Consumer Reports Is All Out of Love for the Tesla Model 3

Steph Willems
by Steph Willems
consumer reports is all out of love for the tesla model 3

Less than a year after bestowing a coveted “Recommended” label on Tesla’s Model 3, Consumer Reports is taking is back. You can just imagine the outrage in the online Teslaverse.

Consumer Reports’ secret ownership by shadowy oil execs and General Motors notwithstanding (this is clearly false, don’t sue us), the retraction of what amounts to a “buy this, you probably won’t be sorry” label is a blow to the automaker, and CR claims it’s all Tesla’s fault.

At least Tesla can say it isn’t alone in the recommendation withdrawal camp.

The revoking is a direct result of reported quality issues that came to its attention over the past year, CR claims. While the Model 3 excelled in crash tests, predicted reliability can sink any rating. Apparently, owners made good use of the reviewer’s Annual Auto Reliability Survey.

“Tesla Model 3 owners told CR that problem areas included loose body trim and glass defects,” the nonprofit organization claims.

Anyone who spends any amount of time on Twitter or immersed in one of the many Tesla forums will notice owner complaints, usually related to fit and finish. Not surprising, many claim, given the rush to ramp up production of the compact electric sedan — not to mention the facility’s improvised assembly line, which came together under a tent in mere days.

Unlike in past years, Tesla CEO made no mention of the slight on social media, spending Thursday tweeting about SpaceX rockets instead. The company’s shares closed down 4 percent following the CR report.

Musk can find solace in the fact that five other models also had their recommendations stripped. Based on consumer feedback, CR is no longer giving its nod of approval to the Chrysler 300, Dodge Charger, Acura RDX, BMW 5 Series, and Volkswagen Tiguan.

Good news awaited BMW, Genesis, and Lincoln in the report, as CR returned the recommended label to the X3, G90, and Nautilus (formerly MKX).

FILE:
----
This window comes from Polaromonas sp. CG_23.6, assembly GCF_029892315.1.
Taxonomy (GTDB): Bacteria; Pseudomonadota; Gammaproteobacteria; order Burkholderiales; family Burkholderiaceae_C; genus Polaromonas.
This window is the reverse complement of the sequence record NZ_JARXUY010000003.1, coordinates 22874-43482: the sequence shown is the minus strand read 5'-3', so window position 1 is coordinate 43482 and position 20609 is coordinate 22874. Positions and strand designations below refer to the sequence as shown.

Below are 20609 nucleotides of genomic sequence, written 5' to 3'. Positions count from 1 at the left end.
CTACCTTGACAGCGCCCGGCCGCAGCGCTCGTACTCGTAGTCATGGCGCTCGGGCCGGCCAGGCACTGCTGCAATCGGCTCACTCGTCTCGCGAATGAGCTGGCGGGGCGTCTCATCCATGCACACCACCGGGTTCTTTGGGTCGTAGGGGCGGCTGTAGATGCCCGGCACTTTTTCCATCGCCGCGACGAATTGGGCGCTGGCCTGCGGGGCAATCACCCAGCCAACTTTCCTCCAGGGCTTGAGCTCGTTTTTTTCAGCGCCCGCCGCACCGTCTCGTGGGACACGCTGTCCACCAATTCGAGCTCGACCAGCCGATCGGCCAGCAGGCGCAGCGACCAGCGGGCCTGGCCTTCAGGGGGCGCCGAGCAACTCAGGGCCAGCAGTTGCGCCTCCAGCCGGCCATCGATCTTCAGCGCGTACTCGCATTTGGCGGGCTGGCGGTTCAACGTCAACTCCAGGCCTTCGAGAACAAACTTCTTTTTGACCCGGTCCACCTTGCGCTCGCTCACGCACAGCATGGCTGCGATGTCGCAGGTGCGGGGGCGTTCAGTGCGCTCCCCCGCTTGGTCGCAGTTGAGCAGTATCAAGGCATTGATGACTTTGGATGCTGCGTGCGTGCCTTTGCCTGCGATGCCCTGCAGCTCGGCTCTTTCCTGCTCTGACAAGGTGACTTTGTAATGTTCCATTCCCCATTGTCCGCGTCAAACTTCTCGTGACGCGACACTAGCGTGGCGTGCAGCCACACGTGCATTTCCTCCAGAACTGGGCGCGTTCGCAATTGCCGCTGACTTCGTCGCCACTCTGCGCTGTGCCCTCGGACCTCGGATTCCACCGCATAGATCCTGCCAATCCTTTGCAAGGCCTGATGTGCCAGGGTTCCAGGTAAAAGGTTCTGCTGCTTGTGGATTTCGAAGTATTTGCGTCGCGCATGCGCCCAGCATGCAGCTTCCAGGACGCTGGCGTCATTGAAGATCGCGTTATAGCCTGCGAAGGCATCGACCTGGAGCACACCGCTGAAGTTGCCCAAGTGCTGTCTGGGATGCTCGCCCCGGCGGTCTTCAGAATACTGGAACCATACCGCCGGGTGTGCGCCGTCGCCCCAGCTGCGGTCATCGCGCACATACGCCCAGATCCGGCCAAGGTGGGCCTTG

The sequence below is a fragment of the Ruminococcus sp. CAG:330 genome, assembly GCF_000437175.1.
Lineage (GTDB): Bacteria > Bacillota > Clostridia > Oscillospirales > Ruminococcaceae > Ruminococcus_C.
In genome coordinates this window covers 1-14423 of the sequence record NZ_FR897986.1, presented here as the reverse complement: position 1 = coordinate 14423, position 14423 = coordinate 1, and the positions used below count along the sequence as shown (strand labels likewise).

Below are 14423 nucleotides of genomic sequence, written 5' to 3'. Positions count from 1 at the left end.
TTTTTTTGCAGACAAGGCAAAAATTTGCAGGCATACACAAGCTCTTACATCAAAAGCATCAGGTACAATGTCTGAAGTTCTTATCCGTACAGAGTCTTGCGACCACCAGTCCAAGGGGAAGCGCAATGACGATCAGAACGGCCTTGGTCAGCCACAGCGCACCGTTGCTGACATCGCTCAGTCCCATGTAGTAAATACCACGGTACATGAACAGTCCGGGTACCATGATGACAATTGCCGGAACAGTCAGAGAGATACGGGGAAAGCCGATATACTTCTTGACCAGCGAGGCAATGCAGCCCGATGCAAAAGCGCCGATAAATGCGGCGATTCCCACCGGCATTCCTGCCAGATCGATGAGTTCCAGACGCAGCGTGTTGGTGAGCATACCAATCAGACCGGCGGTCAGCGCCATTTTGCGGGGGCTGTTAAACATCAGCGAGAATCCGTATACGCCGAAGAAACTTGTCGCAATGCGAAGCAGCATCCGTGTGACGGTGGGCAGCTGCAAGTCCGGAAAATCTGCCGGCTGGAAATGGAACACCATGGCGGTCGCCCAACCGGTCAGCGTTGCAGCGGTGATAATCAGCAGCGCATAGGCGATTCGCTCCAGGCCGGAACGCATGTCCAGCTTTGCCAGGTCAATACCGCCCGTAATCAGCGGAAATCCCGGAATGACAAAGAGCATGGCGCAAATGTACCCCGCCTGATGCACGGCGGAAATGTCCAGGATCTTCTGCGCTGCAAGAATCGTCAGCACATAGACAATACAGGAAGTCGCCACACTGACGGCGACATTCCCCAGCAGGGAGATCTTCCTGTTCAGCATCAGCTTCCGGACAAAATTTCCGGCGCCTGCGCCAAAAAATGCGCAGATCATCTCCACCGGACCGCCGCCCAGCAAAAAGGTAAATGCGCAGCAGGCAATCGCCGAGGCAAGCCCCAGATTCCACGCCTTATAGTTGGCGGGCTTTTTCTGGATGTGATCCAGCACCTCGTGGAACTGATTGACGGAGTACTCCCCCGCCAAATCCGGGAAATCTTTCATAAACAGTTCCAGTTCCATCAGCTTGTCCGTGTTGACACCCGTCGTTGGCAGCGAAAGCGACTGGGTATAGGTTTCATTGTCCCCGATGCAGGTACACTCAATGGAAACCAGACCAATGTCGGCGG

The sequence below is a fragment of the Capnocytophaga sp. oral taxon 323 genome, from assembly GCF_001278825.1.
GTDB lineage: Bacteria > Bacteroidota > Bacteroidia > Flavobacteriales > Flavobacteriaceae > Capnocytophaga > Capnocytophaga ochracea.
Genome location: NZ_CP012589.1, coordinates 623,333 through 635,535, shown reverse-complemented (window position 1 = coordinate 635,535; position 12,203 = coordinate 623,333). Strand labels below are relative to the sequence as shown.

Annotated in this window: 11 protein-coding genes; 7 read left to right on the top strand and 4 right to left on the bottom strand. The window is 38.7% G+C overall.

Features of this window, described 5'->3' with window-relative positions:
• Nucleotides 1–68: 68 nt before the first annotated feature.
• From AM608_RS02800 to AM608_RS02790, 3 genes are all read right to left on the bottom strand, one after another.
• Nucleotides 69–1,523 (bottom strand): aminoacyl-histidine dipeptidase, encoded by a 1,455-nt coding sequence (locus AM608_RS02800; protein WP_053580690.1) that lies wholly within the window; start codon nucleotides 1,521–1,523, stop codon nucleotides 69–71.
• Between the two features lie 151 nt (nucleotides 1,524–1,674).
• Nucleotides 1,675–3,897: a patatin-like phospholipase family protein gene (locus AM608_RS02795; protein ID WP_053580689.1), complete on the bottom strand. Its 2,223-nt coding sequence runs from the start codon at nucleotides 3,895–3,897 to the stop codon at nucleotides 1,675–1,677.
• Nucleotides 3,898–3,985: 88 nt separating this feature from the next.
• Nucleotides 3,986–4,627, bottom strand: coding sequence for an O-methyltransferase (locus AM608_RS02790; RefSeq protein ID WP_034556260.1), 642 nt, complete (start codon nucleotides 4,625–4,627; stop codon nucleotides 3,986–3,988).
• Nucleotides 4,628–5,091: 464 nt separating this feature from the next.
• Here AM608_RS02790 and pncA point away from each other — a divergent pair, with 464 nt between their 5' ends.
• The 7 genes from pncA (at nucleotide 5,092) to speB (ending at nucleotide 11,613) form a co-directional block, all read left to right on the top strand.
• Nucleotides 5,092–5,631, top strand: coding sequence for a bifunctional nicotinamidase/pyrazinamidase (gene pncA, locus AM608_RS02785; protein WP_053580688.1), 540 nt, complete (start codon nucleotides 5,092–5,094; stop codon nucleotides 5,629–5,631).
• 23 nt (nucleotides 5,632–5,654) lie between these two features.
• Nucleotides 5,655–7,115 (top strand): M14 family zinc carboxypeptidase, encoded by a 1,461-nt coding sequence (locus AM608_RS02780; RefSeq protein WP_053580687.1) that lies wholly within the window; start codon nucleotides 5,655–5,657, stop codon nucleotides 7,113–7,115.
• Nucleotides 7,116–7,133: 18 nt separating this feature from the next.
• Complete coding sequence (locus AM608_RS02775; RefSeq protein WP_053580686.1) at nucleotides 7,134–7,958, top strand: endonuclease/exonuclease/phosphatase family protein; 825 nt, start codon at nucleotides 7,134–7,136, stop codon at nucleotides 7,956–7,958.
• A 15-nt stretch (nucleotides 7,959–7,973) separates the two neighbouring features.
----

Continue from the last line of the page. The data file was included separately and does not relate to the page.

[Image: Tesla]

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  • EBFlex EBFlex on Feb 23, 2019

    "I love our ’17 Jeep GC" Lets see if that "I'm a car guy" really is true: HEMI or V6?

    • Oreguy Oreguy on Feb 23, 2019

      Yeah, you got me. Pentastar. Deduct points. Turns out I was wrong about myself all these years. Not to blame my wife, but the Jeep IS hers. She picked it out and wrote the check. Had I told her we need a HEMI, she would have followed my advice, but we don't tow anything that the Pentastar won't readily handle. Not totally applicable to the story, but a good friend of mine has an new-ish GC SRT. I've driven it, and rode in it a lot. It's a ton of fun for short bursts, but even he admits it's a bit tedious for daily driving.

  • HotPotato HotPotato on Feb 23, 2019

    Can someone enlighten me how the Recommended thing works? The same make and model will go from recommended to not recommended and back again from year to year. Is there really that much variation in vehicle quality from year to year, or is it a statistical quirk, or what?

  • Wjtinfwb Over the years I've owned 3, one LH (a Concorde) a Gen 1 300 and a Gen 2 300C "John Varvatos". The Concorde was a very nice car for the time with immense room inside and decent power from the DOHC 3.5L. But quality was awful, it spent more time in the shop than the driveway. It gave way to a Gen 1 300, OK but the V6 was underwhelming in this car compared to the Concorde but did it's job. The Gen 1's letdown was the awful interior with acres of plastic, leather that did it's best imitation of vinyl and a featureless dashboard that looked lifted from a cheaper car. My last one was a '14 300C John Varvatos with the Pentastar. Great car, sufficient power and exceptional highway mileage. The interior was much better than the original as well. It was felled by a defective instrument cluster that took over 90 days to fix and was ultimately lemon law' d back to FCA. I'd love one of the 392 powered final edition 300s but understand they're already sold out and if I had an extra 60k available, would likely choose a CPO BMW 540i for comparable money.
  • Dukeisduke Thanks Cary. Folks need to make sure they buy the correct antifreeze, since there are so many OEM-specific ones out there nowadays (Dex-Cool, Ford gold, Toyota red and pink, etc.).And sorry to hear about your family situation - my wife and I have been dealing with her 88-yo mom, moving her into independent senior living, selling her house, etc. It's a lot to deal with.
  • FreedMike Always lusted after that first-gen 300 - particularly the "Heritage Edition," which had special 300 badging and a translucent plastic steering wheel (ala the '50s and '60s "letter cars").
  • Dave M. Although the effective takeover by Daimler is pooped upon, this is one they got right. I wasn't a fan of the LHs, mostly due to reported mechanical, NVH and build quality issues, but I though Chrysler hit it out of the park with the LXs. The other hyped release that year was the Ford Five Hundred, which, while a well-built car with superior interior space, couldn't hold a candle to the 300.
  • Art Vandelay I always liked those last FWD 300's. Been ages since I've seen one on the road though. Lots of time in the RWD ones as rentals. No complaints whatsoever.
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